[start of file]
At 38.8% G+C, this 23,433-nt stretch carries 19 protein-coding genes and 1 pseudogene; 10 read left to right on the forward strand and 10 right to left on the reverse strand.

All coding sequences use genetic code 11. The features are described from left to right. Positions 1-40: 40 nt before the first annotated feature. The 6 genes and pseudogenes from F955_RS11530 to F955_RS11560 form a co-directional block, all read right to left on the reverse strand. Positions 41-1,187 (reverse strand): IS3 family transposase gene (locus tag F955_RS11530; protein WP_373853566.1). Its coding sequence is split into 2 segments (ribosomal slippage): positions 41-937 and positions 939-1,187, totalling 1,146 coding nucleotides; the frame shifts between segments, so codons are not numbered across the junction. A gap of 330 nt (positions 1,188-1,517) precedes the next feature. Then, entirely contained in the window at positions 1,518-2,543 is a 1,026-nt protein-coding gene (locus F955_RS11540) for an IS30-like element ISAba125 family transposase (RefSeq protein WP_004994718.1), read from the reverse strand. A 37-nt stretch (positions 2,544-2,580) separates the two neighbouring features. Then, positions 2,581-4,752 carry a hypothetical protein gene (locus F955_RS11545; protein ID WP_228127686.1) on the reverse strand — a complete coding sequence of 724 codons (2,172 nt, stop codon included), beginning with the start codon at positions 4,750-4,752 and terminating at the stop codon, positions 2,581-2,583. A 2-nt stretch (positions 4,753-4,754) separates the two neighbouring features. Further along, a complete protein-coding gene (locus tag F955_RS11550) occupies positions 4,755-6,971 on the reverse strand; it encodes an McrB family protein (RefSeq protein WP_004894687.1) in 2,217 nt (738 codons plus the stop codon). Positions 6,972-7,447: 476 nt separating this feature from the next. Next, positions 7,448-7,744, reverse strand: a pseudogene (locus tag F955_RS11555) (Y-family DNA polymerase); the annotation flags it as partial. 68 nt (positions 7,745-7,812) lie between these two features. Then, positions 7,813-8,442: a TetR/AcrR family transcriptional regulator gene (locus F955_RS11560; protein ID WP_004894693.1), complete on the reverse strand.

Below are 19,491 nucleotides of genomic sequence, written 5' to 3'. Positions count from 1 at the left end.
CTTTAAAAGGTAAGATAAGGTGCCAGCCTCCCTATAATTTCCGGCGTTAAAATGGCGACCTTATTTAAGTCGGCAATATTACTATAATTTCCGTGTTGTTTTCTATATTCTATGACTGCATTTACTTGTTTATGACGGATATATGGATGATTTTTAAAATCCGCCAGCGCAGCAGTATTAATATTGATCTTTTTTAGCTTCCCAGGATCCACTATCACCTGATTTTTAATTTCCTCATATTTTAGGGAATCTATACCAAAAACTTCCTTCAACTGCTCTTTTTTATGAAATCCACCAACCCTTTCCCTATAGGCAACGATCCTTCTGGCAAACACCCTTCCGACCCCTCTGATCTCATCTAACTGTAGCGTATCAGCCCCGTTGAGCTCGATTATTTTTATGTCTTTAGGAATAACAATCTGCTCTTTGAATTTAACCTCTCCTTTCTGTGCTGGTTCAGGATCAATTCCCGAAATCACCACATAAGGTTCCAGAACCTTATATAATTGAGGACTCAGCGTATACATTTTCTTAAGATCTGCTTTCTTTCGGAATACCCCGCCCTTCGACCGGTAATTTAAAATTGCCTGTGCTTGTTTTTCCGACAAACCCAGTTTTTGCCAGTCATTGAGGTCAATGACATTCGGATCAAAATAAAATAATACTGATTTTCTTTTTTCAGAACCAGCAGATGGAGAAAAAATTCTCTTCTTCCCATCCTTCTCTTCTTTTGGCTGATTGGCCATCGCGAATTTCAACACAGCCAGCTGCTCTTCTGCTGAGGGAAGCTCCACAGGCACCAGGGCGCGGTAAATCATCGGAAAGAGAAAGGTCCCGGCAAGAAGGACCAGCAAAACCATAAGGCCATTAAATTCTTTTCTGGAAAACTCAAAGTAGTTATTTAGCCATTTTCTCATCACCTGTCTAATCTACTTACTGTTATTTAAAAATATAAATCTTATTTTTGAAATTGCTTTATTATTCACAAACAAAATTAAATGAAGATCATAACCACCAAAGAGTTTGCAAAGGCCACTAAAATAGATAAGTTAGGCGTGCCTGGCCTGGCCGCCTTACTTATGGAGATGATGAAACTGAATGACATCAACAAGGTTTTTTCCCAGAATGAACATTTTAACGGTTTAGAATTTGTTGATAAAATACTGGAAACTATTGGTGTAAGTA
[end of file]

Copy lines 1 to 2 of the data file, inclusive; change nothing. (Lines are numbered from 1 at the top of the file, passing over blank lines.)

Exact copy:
At 38.8% G+C, this 23,433-nt stretch carries 19 protein-coding genes and 1 pseudogene; 10 read left to right on the forward strand and 10 right to left on the reverse strand.

All coding sequences use genetic code 11. The features are described from left to right. Positions 1-40: 40 nt before the first annotated feature. The 6 genes and pseudogenes from F955_RS11530 to F955_RS11560 form a co-directional block, all read right to left on the reverse strand. Positions 41-1,187 (reverse strand): IS3 family transposase gene (locus tag F955_RS11530; protein WP_373853566.1). Its coding sequence is split into 2 segments (ribosomal slippage): positions 41-937 and positions 939-1,187, totalling 1,146 coding nucleotides; the frame shifts between segments, so codons are not numbered across the junction. A gap of 330 nt (positions 1,188-1,517) precedes the next feature. Then, entirely contained in the window at positions 1,518-2,543 is a 1,026-nt protein-coding gene (locus F955_RS11540) for an IS30-like element ISAba125 family transposase (RefSeq protein WP_004994718.1), read from the reverse strand. A 37-nt stretch (positions 2,544-2,580) separates the two neighbouring features. Then, positions 2,581-4,752 carry a hypothetical protein gene (locus F955_RS11545; protein ID WP_228127686.1) on the reverse strand — a complete coding sequence of 724 codons (2,172 nt, stop codon included), beginning with the start codon at positions 4,750-4,752 and terminating at the stop codon, positions 2,581-2,583. A 2-nt stretch (positions 4,753-4,754) separates the two neighbouring features. Further along, a complete protein-coding gene (locus tag F955_RS11550) occupies positions 4,755-6,971 on the reverse strand; it encodes an McrB family protein (RefSeq protein WP_004894687.1) in 2,217 nt (738 codons plus the stop codon). Positions 6,972-7,447: 476 nt separating this feature from the next. Next, positions 7,448-7,744, reverse strand: a pseudogene (locus tag F955_RS11555) (Y-family DNA polymerase); the annotation flags it as partial. 68 nt (positions 7,745-7,812) lie between these two features. Then, positions 7,813-8,442: a TetR/AcrR family transcriptional regulator gene (locus F955_RS11560; protein ID WP_004894693.1), complete on the reverse strand.